Sometimes you don't want to stress over a reservation, or strap on black heels, or get dolled up for a big night out.
Sometimes, on Valentine's Day, the most romantic (and relaxing) way to celebrate the holiday is in the comfort of your own home.
Here are three suggestions for ways to spend the holiday in your kitchen.
Get more Valentine's Day inspiration from the sweet (well, most of them) stories that make up this week's cover package (Pages 4E-5E), in which we asked Times staffers to recall memories when food and romance came together.
Picnic and a movie: Create a cozy night in for you and your beloved by spreading a blanket on the floor and putting together an indoor picnic. Opt for small bites like an array of fancy cheeses (sharp cheddar, Brie and a smoked Gouda are always safe bets), olives, a fruit plate, assorted crunchies like crackers and mixed nuts and, of course, a bottle of bubbly. Peruse stores like Fresh Market, Whole Foods and Trader Joe's for top-notch premade picnic options. Set up in front of a TV and play your favorite movie (or binge-watch your favorite TV show on Netflix).
Host a wine tasting: This could be a group activity or something for just you and your date. The only requirement is the willingness to taste several different types of wine. It's a fun way to try a bunch of wines and figure out which ones you like and would buy again. If it's a group thing, ask every couple to bring two bottles. Stock up on a handful of different varieties, preferably brands or types you have never tried before. Get a mixture of reds and whites, and give each guest a tall, stemmed wine glass, like a Bordeaux glass. Then commence with the tasting. Remove white wines from the fridge just before pouring; reds can hang out in there for about 30 minutes before pouring, but no longer. Serve the wines in order from lightest to darkest, pouring just an ounce or two in each glass, then take each wine through these steps.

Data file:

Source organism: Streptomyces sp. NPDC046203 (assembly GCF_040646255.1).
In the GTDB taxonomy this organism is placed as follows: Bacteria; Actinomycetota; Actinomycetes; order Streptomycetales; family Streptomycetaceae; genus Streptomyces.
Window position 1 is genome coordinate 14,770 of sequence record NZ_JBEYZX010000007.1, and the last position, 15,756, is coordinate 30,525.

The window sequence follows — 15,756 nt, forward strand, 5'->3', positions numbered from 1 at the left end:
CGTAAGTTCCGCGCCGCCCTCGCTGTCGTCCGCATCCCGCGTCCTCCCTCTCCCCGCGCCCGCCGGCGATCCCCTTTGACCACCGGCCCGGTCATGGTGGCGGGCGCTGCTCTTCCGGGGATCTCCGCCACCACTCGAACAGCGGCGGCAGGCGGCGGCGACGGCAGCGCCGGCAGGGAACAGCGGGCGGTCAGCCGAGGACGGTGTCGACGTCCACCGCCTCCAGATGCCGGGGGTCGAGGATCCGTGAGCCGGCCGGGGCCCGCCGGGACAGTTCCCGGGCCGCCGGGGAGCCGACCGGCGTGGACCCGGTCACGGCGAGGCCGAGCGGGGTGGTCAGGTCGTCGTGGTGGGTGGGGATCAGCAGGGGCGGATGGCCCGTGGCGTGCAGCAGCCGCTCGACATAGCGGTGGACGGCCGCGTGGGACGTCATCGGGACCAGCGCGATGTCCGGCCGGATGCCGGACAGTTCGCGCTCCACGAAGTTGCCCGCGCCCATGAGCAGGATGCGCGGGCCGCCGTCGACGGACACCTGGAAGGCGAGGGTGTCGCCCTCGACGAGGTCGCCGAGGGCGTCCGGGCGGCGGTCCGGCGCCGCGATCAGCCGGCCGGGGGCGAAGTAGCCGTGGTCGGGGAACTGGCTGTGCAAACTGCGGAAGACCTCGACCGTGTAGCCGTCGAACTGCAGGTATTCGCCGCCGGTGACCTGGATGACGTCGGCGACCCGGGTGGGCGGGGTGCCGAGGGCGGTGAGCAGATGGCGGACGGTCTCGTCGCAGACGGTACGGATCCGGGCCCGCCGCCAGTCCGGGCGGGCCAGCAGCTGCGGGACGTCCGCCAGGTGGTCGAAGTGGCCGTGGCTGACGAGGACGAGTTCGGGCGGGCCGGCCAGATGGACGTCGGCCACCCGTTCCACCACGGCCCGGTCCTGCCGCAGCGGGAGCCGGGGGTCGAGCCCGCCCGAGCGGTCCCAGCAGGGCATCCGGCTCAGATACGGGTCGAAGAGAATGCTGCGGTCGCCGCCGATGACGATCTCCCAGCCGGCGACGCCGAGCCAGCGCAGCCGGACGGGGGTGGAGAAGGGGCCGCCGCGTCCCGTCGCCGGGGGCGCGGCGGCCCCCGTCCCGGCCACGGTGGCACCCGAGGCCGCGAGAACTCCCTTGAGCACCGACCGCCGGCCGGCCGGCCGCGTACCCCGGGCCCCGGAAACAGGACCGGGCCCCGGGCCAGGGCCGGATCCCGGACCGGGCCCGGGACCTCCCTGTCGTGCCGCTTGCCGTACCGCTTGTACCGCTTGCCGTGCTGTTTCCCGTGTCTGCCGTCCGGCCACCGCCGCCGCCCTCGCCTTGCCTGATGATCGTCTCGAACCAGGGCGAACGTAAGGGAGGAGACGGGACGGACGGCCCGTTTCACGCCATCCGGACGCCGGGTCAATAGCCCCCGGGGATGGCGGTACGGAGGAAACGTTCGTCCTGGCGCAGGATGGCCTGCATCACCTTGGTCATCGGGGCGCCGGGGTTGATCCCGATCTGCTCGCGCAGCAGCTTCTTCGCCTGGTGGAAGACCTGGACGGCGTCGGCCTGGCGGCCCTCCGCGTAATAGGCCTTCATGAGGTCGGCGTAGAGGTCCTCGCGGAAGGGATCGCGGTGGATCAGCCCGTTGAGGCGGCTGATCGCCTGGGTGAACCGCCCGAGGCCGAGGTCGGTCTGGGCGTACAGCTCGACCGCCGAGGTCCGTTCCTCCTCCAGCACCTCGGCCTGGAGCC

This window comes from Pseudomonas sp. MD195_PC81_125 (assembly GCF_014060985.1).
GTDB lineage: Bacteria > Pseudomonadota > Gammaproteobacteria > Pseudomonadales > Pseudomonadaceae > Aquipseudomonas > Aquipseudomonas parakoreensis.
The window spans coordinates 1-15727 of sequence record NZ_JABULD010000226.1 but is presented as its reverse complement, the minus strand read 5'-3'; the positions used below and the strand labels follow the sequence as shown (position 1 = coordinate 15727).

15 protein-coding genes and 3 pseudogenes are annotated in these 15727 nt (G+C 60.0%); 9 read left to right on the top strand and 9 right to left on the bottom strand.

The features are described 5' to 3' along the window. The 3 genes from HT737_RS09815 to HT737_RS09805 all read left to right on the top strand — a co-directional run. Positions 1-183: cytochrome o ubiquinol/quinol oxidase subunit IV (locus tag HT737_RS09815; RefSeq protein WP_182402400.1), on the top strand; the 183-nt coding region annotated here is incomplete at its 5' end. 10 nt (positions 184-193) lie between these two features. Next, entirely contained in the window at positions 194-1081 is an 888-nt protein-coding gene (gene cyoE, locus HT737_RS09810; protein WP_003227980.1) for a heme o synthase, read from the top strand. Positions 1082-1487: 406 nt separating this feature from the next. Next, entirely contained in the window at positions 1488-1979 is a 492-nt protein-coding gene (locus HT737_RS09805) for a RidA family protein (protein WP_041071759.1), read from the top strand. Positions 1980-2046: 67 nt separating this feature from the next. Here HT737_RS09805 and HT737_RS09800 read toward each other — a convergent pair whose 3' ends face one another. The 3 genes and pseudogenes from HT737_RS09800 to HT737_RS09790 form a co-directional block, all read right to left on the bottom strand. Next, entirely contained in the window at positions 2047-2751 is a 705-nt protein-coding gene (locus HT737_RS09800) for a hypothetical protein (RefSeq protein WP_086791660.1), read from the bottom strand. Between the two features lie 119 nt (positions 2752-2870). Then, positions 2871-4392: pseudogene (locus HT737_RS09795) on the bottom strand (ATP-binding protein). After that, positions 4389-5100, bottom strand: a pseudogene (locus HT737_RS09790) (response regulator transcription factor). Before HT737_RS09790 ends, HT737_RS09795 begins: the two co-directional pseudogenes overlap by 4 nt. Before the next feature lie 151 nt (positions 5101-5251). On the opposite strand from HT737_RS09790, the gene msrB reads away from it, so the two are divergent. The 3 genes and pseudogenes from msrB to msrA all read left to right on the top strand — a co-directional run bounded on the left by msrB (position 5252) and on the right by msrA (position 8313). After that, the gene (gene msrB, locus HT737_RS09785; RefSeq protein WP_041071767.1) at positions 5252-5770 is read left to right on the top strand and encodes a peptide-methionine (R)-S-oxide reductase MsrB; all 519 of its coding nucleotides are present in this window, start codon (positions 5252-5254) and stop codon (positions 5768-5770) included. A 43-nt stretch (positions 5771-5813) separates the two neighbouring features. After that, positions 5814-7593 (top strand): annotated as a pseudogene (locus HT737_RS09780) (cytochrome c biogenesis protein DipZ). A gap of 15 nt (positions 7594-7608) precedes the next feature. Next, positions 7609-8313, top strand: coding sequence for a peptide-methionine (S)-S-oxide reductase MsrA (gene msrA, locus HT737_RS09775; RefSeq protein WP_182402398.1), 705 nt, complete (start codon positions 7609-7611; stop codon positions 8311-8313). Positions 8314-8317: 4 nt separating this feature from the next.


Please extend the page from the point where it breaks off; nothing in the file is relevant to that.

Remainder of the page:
• See. What color is the wine? Is it clear, cloudy, darker in body? Notice how it looks.
• Swirl. Yes, this really has an effect of what you're about to drink. To help release the wine's aroma, place the glass on the table and, holding the base, move it around in a circle to swirl the liquid.
• Smell. Stick your nose into that glass and take a whiff. Notice how the wine smells. Herbal? Fruity?
• Sip. Take a sip of the wine and hold it in your mouth for a few seconds before swallowing. Repeat with the other wines, but don't rinse the glass between servings, since leftover water can affect the taste of the next pour.
Cook dinner together: I know, I know, some of you might not think this is very romantic. But it can be! Pour a glass of wine, put on some fun music and get to work whipping up the recipe below. It's a light yet satisfying meal that involves tasks for each of you to accomplish, and the name (which essentially means "chicken in paper" in French) is fancy enough to make it feel special. And at the end of your cooking time, you have a meal for two, no reservation needed.
Contact Michelle Stark at firstname.lastname@example.org or (727) 893-8829. Follow @mstark17 on Twitter.